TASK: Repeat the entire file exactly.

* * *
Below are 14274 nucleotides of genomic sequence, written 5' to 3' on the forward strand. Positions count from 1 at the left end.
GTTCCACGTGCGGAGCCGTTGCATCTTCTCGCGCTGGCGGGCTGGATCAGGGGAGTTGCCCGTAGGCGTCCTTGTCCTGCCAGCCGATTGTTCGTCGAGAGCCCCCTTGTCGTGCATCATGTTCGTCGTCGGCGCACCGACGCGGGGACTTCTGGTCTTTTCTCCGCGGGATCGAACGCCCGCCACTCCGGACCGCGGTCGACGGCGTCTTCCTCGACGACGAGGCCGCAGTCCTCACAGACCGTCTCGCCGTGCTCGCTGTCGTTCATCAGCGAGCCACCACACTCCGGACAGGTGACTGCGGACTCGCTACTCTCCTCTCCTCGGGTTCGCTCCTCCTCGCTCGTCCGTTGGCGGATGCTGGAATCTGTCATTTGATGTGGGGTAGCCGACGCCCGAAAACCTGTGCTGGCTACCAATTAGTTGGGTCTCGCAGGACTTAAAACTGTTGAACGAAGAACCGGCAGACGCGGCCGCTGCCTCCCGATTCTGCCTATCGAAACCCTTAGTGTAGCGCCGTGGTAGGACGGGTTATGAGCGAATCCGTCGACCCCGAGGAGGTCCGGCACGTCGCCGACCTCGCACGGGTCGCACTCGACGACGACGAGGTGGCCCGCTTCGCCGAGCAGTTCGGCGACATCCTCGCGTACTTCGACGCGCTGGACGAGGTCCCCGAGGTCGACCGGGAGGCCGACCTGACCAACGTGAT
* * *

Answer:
Below are 14274 nucleotides of genomic sequence, written 5' to 3' on the forward strand. Positions count from 1 at the left end.
GTTCCACGTGCGGAGCCGTTGCATCTTCTCGCGCTGGCGGGCTGGATCAGGGGAGTTGCCCGTAGGCGTCCTTGTCCTGCCAGCCGATTGTTCGTCGAGAGCCCCCTTGTCGTGCATCATGTTCGTCGTCGGCGCACCGACGCGGGGACTTCTGGTCTTTTCTCCGCGGGATCGAACGCCCGCCACTCCGGACCGCGGTCGACGGCGTCTTCCTCGACGACGAGGCCGCAGTCCTCACAGACCGTCTCGCCGTGCTCGCTGTCGTTCATCAGCGAGCCACCACACTCCGGACAGGTGACTGCGGACTCGCTACTCTCCTCTCCTCGGGTTCGCTCCTCCTCGCTCGTCCGTTGGCGGATGCTGGAATCTGTCATTTGATGTGGGGTAGCCGACGCCCGAAAACCTGTGCTGGCTACCAATTAGTTGGGTCTCGCAGGACTTAAAACTGTTGAACGAAGAACCGGCAGACGCGGCCGCTGCCTCCCGATTCTGCCTATCGAAACCCTTAGTGTAGCGCCGTGGTAGGACGGGTTATGAGCGAATCCGTCGACCCCGAGGAGGTCCGGCACGTCGCCGACCTCGCACGGGTCGCACTCGACGACGACGAGGTGGCCCGCTTCGCCGAGCAGTTCGGCGACATCCTCGCGTACTTCGACGCGCTGGACGAGGTCCCCGAGGTCGACCGGGAGGCCGACCTGACCAACGTGAT